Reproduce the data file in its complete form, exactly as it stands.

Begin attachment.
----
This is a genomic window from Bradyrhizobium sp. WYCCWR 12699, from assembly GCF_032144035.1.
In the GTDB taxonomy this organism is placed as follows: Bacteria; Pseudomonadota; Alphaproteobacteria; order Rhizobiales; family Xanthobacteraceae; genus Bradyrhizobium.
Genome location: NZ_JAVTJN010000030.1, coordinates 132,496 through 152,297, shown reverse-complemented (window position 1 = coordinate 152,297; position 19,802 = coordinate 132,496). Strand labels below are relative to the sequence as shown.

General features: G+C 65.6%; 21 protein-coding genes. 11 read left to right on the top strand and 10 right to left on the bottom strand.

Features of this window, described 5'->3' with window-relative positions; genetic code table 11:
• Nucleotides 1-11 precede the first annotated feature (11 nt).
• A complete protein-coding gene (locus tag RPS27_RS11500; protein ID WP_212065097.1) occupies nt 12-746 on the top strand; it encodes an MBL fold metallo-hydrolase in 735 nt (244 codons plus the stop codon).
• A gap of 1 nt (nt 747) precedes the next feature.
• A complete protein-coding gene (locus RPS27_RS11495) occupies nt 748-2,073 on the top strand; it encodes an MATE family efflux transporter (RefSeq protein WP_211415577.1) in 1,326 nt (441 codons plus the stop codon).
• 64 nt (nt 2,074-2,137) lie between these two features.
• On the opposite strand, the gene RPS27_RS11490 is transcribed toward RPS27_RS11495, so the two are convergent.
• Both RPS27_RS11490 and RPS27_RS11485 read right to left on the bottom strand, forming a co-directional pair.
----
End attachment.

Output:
This is a genomic window from Bradyrhizobium sp. WYCCWR 12699, from assembly GCF_032144035.1.
In the GTDB taxonomy this organism is placed as follows: Bacteria; Pseudomonadota; Alphaproteobacteria; order Rhizobiales; family Xanthobacteraceae; genus Bradyrhizobium.
Genome location: NZ_JAVTJN010000030.1, coordinates 132,496 through 152,297, shown reverse-complemented (window position 1 = coordinate 152,297; position 19,802 = coordinate 132,496). Strand labels below are relative to the sequence as shown.

General features: G+C 65.6%; 21 protein-coding genes. 11 read left to right on the top strand and 10 right to left on the bottom strand.

Features of this window, described 5'->3' with window-relative positions; genetic code table 11:
• Nucleotides 1-11 precede the first annotated feature (11 nt).
• A complete protein-coding gene (locus tag RPS27_RS11500; protein ID WP_212065097.1) occupies nt 12-746 on the top strand; it encodes an MBL fold metallo-hydrolase in 735 nt (244 codons plus the stop codon).
• A gap of 1 nt (nt 747) precedes the next feature.
• A complete protein-coding gene (locus RPS27_RS11495) occupies nt 748-2,073 on the top strand; it encodes an MATE family efflux transporter (RefSeq protein WP_211415577.1) in 1,326 nt (441 codons plus the stop codon).
• 64 nt (nt 2,074-2,137) lie between these two features.
• On the opposite strand, the gene RPS27_RS11490 is transcribed toward RPS27_RS11495, so the two are convergent.
• Both RPS27_RS11490 and RPS27_RS11485 read right to left on the bottom strand, forming a co-directional pair.